stylized photo with six ACES students standing

ACES puts adult learners on the right path

For Thomas Lear, there’s more to the adult education program at Laramie County Community College than academics. 

Lear is the lead instructor for English as a Second Language and civics courses in ACES, which stands for Adult and Career 
Education Services. ACES is designed to help students develop the skills necessary for continued education or meaningful employment through combined training in academics, communication skills and college and career transitions.

ACES is open to anyone 16 or older who has left the education system, been pushed out of the system or never had access to it, including immigrants and refugees. Those people face a lot of different barriers to advancing their educational or career goals, Thomas says, but ACES staff are there to help overcome obstacles.  

“The reason I love my job is because we do more than just teach,” he says. “Whether that’s helping students with immigration status or paperwork or just connecting them with the right person in the community, we want to help them accomplish whatever it is they’re looking to accomplish.” 

ACES includes several components. Adult Education programming is for individuals wanting to improve their reading, writing and math skills. 

There is High School Equivalency Certificate (HSEC) Preparation, helping students prepare for taking HiSET™, which is offered through ACES, and GED 2014®, which is offered through the Exam Lab. For those with a high school diploma or equivalency, Adult Secondary Education courses help students with improving their academic skills to upgrade their employment or pursue further education. English as a Second Language is for non-native English speakers wanting to enhance their communication skills for the workplace or life in general.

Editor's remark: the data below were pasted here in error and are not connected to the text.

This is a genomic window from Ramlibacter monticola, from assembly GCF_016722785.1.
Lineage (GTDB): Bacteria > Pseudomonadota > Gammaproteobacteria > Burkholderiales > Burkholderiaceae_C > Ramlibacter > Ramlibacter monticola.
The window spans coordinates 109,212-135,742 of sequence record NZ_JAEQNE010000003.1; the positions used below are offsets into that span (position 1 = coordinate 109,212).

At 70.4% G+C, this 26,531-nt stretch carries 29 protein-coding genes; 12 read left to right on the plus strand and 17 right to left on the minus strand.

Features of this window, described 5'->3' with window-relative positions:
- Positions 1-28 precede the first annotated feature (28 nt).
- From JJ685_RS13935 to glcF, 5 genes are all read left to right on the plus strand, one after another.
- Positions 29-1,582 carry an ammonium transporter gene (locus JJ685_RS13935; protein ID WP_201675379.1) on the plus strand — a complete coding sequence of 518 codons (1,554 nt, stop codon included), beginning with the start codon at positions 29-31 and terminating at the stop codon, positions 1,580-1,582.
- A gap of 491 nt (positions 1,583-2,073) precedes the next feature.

In addition to language skills, ESL students become more integrated into society by learning about American culture, customs and the rights and responsibilities of citizenship. Finally, Summer Bridge Classes are available for individuals wanting to brush up on their skills before college classes start in the fall. 

There can be a lot of obstacles for those left out of the education system, and financial barriers can be particularly difficult to overcome. That’s why Thomas wants to help people understand that the non-credit courses offered in ACES come at no cost to the student. For the costs that come up, such as testing, he says there are scholarships available that help those in need. 

Federal and state funding administered by the Wyoming Community College Commission covers the cost of ACES. 

It’s an important investment of public monies, Thomas says, because state and national graduation rates are not what they could be. For those looking to improve their economic standing and life in general, ACES is the entry point. 

“We are that first step into job training, certification, credit programs,” Thomas says. “We provide access to higher education and job training that otherwise would not be available to many of our people.” 

According to the U.S. Bureau of Labor Statistics, those without a high school diploma had median weekly earnings of $606, compared with $749 for high school graduates, and $874 for workers with some college or an associate degree. For 25- to 34-year-olds who worked full time, year-round, higher educational attainment was associated with higher median earnings, according to the National Center for Education Statistics. For example, in 2020, the median earnings of those with a master’s or higher degree were $69,700, some 17% higher than the earnings of those with a bachelor’s degree. In the same year, the median earnings of those with a bachelor’s degree were 63% higher than the earnings of those who completed high school.

“Education is access to higher earning potential and then, of course, that’s going to put money back into the economy,” Thomas says. “It’s better for Wyoming if we have a higher educated population.” 

Fall 2022 marked a special occasion for ACES at LCCC because there are more students who have completed ACES programming taking college classes in diploma and certificate programs this semester than ever before.  

“That’s one of our big pushes, getting our students into LCCC [taking classes for credit], and this fall we have our largest numbers ever,” Thomas says.

For those who are interested in pursuing education and career goals but are concerned the hurdles they have to jump are too high, Thomas says they should feel confident. ACES staff have seen it all before and want to help those who are willing to help themselves. 

For Thomas, that ability to help those in need is what will keep him coming back to ACES. 

“I can’t think of a job right now that would tear me away from teaching here, because the impact you have is real,” he says. 

For more information or to reserve a space for classes, contact LCCC’s Adult Career and Education System at 307.637.2450 or visit